Phil Tayag (Josh Jose)
Member of The Jabbawockeez
“I’ve always been fascinated by dance. My parents are Filipino, and our culture is all about the arts. When I was 4 or 5, my mom got a kick out of my Michael Jackson impersonation—any time we had a family gathering she would make me dance. Later I watched my older cousins breakdance. When I was 9, I got into my first b-boy crew. Ever since then, I’ve been in crews, battling and performing.”
Bailey Buntain (ABC FAMILY/ANDREW ECCLES)
Dancer/actress on “Bunheads”
“My mom signed me up for dance classes because I was shy as a child. She thought dance would bring me out of my shell. Little did she know it would turn into a complete obsession!
For me, the initial draw was that it was a new way of expressing myself. Later I was inspired by classic movies with Cyd Charisse, Gene Kelly, Fred Astaire, Ginger Rogers—and my all-time favorite, Vera-Ellen. She is a goddess!”
Madd Chadd (Courtesy LXD Ventures)
Chadd “Madd Chadd” Smith
“Growing up, I didn’t dance at all. I wouldn’t even go to school dances because I was uncomfortable. Then, my senior year of high school, I saw one of my neighbors doing windmills and was like, ‘Whoa—I want to learn how to do that!’ But b-boying and popping were just hobbies until I saw Boppin Andre dance at a party in college and everything changed. He had me questioning whether what I was seeing was real. From that point on, I practiced robotic popping 24/7.”
We asked DS’s Facebook fans what inspired them to start dancing. Here are some of our favorite responses!
This year’s documentary on Youth America Grand Prix, First Position, has been hogging all the limelight lately (understandably—it’s awesome! Read our take here.) But if you loved it as much as we did, you’re in luck because, over the last couple years, some equally captivating dance documentaries have been released. Here are two of my favorites:
Dancing Across Borders is a film about the development of a Cambodian boy named Sokvannara (Sy) Sar into a strong and powerful ballet dancer. And I mean powerful. You should see his tour en l’airs! In January 2000, Sy was performing a traditional Cambodian dance in his native country when American dance patron Anne Bass spotted him. She was captivated by his performance and asked Sy to audition for the School of American Ballet. After many conversations and lots of decision-making, 16-year-old Sy finds himself under the instruction of Olga Kostritzky (the embodiment of tough love).
As you watch him leave behind everything (including parents who don’t fully understand why he’s going) to dance in a foreign country, despite the fact that he has little knowledge of English and had never even seen ballet before, you can’t help but be truly inspired by his drive and work ethic. Check out the trailer here:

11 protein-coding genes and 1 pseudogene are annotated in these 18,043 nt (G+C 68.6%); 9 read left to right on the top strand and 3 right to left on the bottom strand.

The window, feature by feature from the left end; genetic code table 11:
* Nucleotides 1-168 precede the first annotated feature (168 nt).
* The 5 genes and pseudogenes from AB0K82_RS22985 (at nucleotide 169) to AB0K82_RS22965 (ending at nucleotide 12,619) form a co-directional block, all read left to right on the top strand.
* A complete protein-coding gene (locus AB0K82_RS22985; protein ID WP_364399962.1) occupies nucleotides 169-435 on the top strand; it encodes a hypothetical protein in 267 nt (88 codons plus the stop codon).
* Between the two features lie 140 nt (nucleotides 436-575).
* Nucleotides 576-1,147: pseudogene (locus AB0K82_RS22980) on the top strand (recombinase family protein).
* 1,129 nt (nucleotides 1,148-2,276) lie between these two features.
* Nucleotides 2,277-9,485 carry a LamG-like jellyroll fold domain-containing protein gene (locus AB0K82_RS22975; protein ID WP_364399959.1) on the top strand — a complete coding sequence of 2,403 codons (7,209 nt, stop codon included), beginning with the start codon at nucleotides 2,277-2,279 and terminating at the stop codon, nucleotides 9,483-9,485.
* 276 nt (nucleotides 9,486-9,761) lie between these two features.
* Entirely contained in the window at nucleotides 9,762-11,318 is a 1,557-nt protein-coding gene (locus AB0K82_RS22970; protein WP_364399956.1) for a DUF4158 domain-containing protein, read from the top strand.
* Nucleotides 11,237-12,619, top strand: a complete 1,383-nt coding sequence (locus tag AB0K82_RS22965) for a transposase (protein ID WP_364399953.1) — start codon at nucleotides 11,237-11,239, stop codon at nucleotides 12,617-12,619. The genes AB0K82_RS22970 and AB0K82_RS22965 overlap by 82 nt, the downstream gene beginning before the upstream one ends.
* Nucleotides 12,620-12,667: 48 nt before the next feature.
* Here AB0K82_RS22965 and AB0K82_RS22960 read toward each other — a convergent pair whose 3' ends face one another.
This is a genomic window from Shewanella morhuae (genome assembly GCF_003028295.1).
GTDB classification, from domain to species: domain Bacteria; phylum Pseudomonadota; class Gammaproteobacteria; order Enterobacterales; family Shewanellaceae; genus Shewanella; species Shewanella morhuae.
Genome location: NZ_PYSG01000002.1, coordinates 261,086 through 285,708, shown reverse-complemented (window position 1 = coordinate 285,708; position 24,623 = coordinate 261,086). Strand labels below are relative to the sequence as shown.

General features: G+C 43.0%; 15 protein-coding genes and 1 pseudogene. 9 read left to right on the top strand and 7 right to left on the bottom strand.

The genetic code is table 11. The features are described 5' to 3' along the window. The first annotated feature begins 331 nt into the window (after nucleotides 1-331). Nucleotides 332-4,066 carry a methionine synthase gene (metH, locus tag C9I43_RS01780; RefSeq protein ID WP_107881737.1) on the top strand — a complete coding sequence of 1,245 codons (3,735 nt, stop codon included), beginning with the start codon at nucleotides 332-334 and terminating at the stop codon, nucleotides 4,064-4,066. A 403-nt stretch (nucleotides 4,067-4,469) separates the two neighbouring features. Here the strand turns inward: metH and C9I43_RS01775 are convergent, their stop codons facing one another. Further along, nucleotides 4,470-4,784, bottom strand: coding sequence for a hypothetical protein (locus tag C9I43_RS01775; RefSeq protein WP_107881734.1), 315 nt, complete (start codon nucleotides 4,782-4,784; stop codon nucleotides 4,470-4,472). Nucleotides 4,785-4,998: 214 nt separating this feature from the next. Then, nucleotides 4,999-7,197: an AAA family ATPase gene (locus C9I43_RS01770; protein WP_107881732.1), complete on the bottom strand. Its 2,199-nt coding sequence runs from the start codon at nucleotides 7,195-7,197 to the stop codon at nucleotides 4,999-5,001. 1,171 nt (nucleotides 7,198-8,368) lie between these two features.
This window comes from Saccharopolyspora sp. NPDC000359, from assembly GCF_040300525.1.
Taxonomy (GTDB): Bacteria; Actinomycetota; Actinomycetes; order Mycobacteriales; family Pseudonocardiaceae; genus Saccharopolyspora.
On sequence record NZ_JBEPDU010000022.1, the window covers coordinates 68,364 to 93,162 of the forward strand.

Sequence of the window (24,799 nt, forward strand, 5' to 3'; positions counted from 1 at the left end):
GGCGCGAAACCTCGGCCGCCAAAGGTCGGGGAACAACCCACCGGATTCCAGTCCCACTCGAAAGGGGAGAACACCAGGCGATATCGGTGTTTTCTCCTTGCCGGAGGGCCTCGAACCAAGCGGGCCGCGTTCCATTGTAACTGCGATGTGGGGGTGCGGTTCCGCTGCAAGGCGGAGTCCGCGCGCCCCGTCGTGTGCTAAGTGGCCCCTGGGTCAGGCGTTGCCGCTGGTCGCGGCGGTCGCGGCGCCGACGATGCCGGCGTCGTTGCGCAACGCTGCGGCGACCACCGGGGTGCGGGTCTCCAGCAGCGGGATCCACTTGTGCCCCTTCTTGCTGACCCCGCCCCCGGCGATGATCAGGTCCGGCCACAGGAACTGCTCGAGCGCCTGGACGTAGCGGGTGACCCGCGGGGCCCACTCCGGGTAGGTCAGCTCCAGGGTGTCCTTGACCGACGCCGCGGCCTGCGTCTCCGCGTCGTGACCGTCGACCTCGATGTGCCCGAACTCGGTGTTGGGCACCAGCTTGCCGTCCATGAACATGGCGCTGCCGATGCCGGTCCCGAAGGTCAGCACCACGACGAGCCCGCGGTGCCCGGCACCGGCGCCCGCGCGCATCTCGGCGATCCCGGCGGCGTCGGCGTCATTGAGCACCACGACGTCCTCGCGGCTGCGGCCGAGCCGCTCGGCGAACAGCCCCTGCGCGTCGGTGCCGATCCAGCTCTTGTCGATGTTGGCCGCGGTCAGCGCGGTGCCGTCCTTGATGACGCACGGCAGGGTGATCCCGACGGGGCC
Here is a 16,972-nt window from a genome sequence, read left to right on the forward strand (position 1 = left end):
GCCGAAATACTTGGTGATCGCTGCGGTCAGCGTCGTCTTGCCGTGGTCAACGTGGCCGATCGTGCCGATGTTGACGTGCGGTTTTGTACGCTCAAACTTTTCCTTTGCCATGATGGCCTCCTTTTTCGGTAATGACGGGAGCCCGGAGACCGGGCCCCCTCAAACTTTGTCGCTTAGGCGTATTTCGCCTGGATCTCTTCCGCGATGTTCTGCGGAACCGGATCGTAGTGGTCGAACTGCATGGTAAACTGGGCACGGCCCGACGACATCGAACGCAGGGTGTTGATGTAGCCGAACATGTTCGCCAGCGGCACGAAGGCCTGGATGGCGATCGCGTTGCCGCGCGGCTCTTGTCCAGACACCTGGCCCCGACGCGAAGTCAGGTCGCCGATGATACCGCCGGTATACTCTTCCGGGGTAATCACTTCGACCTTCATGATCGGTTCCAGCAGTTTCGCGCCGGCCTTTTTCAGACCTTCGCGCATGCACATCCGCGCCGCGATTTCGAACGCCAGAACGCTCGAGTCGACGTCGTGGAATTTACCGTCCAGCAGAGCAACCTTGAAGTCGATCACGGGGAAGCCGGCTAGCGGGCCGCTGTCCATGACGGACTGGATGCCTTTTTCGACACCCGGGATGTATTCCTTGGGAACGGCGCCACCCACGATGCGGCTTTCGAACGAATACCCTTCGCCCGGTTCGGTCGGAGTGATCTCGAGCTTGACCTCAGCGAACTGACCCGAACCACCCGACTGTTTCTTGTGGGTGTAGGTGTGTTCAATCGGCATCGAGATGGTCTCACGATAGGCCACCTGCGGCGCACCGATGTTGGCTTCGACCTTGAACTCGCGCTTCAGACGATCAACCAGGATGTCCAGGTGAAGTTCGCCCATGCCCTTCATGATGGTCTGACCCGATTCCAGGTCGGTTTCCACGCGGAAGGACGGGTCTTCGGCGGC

Only When I Dance is another one of my favorite inspirational international dance documentaries. It follows the lives of two aspiring teenage ballet dancers. Sound familiar? The major difference between this film and First Position is that the dancers in Only When I Dance are both living in poverty in the Favelas, or the slums, of Brazil. Despite prejudice, financial difficulty and doubt, these two are determined to beat the odds and dance in international ballet companies.
It won’t take more than a few seconds for you to fall in love with Irlan, a breathtaking dancer with so much heart and a smile that’ll make you melt. Although you’ll be rooting for him the moment he appears on the screen, his father is initially skeptical. Ballet is still seen by many in Brazil as an art form exclusive to wealthy, white elite, and is certainly not seen as a suitable career for boys. I felt like a proud parent as I watched him progress enough to attend the Prix de Lausanne in Switzerland, and couldn’t help but giggle at his excitement at seeing snowflakes for the first time.
Isabella is a beautiful, black ballerina with incredible passion and a twinkle in her eye. Unfortunately, the color of her skin and her weight (by professional ballet standards) work against her. Plus, her father works two jobs to barely make ends meet. She’s taken under the wings of former ballerina Mariza Estrella, founder of the Centro de Dança, who is determined to help her succeed. (She’s fierce!) Watch the trailer here:
I promise you won’t be disappointed. Sy, Irlan and Isabella certainly know how to inspire.